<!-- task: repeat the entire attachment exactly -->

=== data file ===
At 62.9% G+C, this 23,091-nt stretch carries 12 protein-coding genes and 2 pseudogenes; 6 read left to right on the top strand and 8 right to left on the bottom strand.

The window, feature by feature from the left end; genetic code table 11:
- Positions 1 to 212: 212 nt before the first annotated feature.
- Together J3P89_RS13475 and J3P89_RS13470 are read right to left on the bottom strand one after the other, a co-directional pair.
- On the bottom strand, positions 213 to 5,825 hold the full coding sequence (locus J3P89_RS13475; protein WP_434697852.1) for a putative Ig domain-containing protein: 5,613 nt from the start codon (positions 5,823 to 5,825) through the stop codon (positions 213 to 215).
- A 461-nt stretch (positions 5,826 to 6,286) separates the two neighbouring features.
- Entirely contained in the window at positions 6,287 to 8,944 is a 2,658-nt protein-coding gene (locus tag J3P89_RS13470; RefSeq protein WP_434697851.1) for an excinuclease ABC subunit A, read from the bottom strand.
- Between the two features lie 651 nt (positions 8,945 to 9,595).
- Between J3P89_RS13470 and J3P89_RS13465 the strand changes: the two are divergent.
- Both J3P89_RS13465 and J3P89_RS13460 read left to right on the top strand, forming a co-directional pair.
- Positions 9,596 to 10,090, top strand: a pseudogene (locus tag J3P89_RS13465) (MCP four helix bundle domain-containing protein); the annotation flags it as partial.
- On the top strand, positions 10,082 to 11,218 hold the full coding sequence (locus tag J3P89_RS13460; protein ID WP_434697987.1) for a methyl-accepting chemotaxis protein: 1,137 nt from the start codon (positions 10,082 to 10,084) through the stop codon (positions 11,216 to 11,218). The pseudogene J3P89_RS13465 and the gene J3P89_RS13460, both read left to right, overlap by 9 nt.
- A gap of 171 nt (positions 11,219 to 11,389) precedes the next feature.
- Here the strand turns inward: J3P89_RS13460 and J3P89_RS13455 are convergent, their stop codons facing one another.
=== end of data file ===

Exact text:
At 62.9% G+C, this 23,091-nt stretch carries 12 protein-coding genes and 2 pseudogenes; 6 read left to right on the top strand and 8 right to left on the bottom strand.

The window, feature by feature from the left end; genetic code table 11:
- Positions 1 to 212: 212 nt before the first annotated feature.
- Together J3P89_RS13475 and J3P89_RS13470 are read right to left on the bottom strand one after the other, a co-directional pair.
- On the bottom strand, positions 213 to 5,825 hold the full coding sequence (locus J3P89_RS13475; protein WP_434697852.1) for a putative Ig domain-containing protein: 5,613 nt from the start codon (positions 5,823 to 5,825) through the stop codon (positions 213 to 215).
- A 461-nt stretch (positions 5,826 to 6,286) separates the two neighbouring features.
- Entirely contained in the window at positions 6,287 to 8,944 is a 2,658-nt protein-coding gene (locus tag J3P89_RS13470; RefSeq protein WP_434697851.1) for an excinuclease ABC subunit A, read from the bottom strand.
- Between the two features lie 651 nt (positions 8,945 to 9,595).
- Between J3P89_RS13470 and J3P89_RS13465 the strand changes: the two are divergent.
- Both J3P89_RS13465 and J3P89_RS13460 read left to right on the top strand, forming a co-directional pair.
- Positions 9,596 to 10,090, top strand: a pseudogene (locus tag J3P89_RS13465) (MCP four helix bundle domain-containing protein); the annotation flags it as partial.
- On the top strand, positions 10,082 to 11,218 hold the full coding sequence (locus tag J3P89_RS13460; protein ID WP_434697987.1) for a methyl-accepting chemotaxis protein: 1,137 nt from the start codon (positions 10,082 to 10,084) through the stop codon (positions 11,216 to 11,218). The pseudogene J3P89_RS13465 and the gene J3P89_RS13460, both read left to right, overlap by 9 nt.
- A gap of 171 nt (positions 11,219 to 11,389) precedes the next feature.
- Here the strand turns inward: J3P89_RS13460 and J3P89_RS13455 are convergent, their stop codons facing one another.